New York is projected to need more than 40,000 nurses by 2030. Nursing programs across New York are ready to educate the next generation of nurses to resolve this shortage. Still, they face a significant obstacle: a need for quality clinical placements in hospital settings that nurses must complete before receiving their licenses.

These programs are turning away qualified applicants because more clinical training placements are needed. Without enough high-quality clinical placements, nursing programs across the state cannot expand to meet the demand from prospective students to fill the state’s nursing needs.

Permitting nursing programs to utilize simulation-based clinical education for one-third of clinical hours will enable nursing students to receive the training they need and nursing programs to expand to meet demand.

Overseen by NYSED to ensure standards of high-quality simulation are maintained, simulated clinical settings feature realistic cases in which students must deliver healthcare to a simulated patient, reacting to the same data they will use as professionals. Often, these scenarios expose students to cases and situations they may not otherwise experience in a clinical environment.

The Commission on Independent Colleges and Universities (CICU ), which represents New York’s 100+ private, nonprofit colleges and universities, the City University of New York (CUNY), and the State University of New York (SUNY) worked in partnership with the NYS Legislature and the New York State Education Department (NYSED) to draft this critical legislation.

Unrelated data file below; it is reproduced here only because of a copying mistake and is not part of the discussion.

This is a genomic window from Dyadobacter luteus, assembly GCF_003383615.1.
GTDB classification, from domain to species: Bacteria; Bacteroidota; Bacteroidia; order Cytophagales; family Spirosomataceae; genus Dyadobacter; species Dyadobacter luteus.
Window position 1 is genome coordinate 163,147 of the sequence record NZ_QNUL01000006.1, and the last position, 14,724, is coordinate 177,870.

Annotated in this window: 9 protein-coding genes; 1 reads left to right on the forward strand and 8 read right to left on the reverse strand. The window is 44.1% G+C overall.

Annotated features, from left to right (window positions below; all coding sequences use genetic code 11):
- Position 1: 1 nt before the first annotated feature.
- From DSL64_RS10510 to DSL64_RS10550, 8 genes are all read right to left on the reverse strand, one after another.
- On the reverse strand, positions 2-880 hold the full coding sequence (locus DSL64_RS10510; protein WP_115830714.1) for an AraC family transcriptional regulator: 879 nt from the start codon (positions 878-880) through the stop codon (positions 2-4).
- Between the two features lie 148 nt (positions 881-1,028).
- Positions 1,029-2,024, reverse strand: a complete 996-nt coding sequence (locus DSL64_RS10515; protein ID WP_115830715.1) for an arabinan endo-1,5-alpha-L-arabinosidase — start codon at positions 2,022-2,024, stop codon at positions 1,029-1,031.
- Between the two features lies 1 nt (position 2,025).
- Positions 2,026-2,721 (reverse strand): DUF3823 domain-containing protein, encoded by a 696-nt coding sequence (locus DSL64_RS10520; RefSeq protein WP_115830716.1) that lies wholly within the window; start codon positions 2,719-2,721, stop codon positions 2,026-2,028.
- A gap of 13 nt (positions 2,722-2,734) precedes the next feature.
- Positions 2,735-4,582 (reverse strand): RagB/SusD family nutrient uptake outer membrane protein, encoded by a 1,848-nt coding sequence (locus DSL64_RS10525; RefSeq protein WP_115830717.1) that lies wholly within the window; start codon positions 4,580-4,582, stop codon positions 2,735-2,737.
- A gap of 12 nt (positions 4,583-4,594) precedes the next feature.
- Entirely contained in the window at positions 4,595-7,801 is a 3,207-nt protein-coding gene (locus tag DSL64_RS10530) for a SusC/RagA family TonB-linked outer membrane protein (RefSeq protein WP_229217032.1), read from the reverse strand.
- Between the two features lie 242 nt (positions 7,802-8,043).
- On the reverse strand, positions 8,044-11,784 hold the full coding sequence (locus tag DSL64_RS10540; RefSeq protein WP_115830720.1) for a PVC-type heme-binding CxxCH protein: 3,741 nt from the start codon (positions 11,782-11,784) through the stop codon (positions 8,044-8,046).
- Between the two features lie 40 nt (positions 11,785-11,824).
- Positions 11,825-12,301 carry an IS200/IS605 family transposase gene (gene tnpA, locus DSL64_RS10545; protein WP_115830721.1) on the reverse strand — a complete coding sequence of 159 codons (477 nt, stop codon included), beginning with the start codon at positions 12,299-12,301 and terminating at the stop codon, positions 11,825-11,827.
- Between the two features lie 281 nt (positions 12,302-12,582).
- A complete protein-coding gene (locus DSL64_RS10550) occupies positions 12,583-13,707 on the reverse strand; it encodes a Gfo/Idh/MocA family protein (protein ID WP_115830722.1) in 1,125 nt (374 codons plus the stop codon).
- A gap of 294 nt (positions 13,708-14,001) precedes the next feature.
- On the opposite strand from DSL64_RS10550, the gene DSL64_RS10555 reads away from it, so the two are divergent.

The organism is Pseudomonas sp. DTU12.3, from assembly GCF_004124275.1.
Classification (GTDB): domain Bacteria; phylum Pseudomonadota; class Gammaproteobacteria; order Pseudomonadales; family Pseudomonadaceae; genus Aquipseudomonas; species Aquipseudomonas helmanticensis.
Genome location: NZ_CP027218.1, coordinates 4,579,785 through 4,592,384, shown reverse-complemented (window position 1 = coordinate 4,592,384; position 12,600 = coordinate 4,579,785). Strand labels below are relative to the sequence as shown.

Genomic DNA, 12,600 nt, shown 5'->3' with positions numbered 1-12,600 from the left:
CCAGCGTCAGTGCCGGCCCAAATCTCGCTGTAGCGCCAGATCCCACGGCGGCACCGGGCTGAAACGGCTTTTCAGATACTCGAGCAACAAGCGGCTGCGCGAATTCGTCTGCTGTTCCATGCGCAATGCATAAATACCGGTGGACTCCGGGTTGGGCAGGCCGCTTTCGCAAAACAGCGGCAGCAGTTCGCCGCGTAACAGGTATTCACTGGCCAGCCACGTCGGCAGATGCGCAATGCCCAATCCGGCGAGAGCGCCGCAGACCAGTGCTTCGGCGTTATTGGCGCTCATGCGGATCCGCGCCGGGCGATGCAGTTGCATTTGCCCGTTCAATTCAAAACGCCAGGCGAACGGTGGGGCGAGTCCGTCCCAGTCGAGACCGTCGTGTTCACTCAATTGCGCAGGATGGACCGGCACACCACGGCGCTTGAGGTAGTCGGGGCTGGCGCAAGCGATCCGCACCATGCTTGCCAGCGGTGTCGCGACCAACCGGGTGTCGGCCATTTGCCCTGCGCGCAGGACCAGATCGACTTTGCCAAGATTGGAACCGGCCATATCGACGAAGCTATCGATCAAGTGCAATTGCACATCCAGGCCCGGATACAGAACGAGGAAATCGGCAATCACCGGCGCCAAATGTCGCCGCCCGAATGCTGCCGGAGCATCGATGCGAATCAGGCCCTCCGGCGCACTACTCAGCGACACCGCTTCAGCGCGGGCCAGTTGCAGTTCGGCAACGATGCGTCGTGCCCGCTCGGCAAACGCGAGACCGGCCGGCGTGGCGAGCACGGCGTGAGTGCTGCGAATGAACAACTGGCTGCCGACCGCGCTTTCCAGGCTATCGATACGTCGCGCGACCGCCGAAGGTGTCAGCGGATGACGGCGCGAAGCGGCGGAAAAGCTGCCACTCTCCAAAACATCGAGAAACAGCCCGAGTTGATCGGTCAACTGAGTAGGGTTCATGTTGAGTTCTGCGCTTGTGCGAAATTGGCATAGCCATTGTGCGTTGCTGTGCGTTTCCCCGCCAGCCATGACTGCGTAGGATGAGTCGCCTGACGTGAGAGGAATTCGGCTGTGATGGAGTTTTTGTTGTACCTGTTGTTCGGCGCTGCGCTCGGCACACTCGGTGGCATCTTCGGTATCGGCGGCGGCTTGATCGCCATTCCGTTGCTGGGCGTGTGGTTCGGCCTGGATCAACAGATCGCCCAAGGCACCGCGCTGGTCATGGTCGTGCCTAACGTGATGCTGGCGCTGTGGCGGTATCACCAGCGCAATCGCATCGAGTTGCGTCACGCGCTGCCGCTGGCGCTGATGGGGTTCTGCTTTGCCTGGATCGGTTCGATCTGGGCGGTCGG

Here are what those involved in passing this important legislation are saying about this historic collaboration between independent and public higher education sectors and the state education department.

“This legislation is a significant step toward addressing New York’s critical nursing shortage,” says Lola W. Brabham, President of the Commission on Independent Colleges and Universities. “Private, nonprofit colleges and universities in New York educate 67 percent of nurses and stand ready to help the state meet its nursing workforce needs. This legislation will enable those programs to continue to provide world-class nursing education to New York’s future healthcare heroes.”

CUNY Chancellor Félix V. Matos Rodríguez says, “CUNY graduates approximately 1,800 nurses per year – about half of all new nurses in NewYorkCity. This legislation will assist CUNY with the challenges nursing programs face with student placements and provide a mechanism for expanding enrollment in nursing. Nursing simulation-based learning is a nationally tested and proven model to deliver high-quality education.”

SUNY Chancellor John B. King, Jr. says, “New York faces a nursing shortage that threatens public health and limits workforce opportunity. Therefore, SUNY strongly supports this important legislation to improve access to modern, high-quality clinical training so more students can complete their degree and become nurses—including at the more than 70 nursing programs across SUNY campuses.”